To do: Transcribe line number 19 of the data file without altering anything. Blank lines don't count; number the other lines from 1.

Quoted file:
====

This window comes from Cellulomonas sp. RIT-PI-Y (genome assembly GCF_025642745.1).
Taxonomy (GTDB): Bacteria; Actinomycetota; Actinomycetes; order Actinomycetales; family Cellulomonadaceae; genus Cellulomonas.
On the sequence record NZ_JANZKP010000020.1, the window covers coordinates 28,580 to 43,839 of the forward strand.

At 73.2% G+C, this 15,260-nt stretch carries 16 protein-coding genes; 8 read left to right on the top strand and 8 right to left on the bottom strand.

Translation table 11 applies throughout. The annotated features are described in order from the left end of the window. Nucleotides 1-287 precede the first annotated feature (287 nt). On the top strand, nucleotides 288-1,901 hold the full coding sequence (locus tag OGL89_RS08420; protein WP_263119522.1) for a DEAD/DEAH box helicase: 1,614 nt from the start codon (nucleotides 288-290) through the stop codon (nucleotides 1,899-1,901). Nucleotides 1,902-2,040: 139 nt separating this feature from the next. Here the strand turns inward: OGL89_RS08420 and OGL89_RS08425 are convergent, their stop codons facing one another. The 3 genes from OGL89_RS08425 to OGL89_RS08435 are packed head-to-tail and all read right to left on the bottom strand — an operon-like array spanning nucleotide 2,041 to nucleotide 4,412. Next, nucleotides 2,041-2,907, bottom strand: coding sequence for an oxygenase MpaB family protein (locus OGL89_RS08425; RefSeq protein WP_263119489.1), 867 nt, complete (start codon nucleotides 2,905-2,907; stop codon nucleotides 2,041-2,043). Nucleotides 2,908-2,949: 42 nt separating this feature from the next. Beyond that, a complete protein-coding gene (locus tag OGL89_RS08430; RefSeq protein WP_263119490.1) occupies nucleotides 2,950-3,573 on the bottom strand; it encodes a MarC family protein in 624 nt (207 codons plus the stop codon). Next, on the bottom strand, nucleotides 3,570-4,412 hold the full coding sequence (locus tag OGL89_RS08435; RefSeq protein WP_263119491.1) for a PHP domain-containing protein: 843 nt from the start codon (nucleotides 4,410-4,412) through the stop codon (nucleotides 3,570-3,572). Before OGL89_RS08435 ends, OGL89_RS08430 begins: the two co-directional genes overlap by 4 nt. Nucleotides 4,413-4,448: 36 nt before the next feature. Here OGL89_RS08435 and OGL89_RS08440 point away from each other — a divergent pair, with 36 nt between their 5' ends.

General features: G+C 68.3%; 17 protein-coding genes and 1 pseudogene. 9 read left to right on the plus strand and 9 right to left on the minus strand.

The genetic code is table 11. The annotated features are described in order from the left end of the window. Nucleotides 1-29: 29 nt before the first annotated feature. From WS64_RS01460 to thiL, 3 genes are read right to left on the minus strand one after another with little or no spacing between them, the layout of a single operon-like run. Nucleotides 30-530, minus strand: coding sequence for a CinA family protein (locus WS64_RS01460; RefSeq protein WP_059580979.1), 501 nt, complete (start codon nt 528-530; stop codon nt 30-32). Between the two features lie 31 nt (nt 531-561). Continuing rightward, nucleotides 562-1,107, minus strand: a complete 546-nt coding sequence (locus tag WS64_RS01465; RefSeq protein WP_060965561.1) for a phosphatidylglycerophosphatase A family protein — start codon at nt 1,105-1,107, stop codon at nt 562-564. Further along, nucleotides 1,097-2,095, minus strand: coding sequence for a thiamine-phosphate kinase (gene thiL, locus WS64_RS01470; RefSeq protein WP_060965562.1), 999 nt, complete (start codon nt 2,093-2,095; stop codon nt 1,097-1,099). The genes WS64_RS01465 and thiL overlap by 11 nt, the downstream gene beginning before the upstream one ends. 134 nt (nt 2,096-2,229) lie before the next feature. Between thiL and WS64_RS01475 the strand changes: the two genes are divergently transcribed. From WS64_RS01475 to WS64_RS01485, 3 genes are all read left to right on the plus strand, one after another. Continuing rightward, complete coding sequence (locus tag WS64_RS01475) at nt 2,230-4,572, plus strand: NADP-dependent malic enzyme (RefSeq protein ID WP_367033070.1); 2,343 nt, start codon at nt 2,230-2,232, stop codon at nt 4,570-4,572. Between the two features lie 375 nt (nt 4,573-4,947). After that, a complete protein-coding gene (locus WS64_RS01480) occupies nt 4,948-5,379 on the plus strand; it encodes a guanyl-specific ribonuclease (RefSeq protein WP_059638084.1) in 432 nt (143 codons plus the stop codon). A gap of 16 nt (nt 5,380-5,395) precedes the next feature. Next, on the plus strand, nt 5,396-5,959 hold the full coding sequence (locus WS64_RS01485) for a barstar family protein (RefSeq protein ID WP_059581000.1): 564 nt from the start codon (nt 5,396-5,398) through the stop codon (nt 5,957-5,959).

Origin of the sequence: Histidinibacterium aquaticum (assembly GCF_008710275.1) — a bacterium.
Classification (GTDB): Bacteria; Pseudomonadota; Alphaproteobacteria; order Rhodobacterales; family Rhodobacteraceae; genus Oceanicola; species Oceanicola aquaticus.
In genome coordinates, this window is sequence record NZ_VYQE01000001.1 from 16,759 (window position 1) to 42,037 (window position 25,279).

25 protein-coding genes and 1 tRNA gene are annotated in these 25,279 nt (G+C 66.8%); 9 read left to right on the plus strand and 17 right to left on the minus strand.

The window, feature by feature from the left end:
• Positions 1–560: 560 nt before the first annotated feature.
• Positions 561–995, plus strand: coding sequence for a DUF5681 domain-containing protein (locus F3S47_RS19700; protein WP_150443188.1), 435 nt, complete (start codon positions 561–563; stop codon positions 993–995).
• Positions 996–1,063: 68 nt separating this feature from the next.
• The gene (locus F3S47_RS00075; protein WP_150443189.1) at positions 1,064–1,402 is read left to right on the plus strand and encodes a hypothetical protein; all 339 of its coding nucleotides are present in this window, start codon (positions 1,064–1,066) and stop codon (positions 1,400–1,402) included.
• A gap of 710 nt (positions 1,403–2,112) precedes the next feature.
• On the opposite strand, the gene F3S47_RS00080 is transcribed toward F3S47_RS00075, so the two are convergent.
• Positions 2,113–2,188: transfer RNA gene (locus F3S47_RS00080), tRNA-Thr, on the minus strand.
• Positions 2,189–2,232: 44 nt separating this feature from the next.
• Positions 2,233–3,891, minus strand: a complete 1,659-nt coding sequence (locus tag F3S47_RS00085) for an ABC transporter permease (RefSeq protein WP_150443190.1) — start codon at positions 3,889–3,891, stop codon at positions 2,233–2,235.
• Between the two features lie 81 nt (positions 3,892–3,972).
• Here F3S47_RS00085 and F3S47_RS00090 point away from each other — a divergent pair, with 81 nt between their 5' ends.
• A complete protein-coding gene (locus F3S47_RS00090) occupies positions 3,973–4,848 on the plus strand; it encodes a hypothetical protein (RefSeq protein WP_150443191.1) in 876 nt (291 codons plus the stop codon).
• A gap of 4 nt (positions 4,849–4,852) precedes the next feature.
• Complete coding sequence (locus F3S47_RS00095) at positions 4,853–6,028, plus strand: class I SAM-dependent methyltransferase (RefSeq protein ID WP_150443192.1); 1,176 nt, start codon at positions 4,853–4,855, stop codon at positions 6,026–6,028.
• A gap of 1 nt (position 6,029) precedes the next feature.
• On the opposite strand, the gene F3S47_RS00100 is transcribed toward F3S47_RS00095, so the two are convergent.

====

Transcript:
• Positions 2,113–2,188: transfer RNA gene (locus F3S47_RS00080), tRNA-Thr, on the minus strand.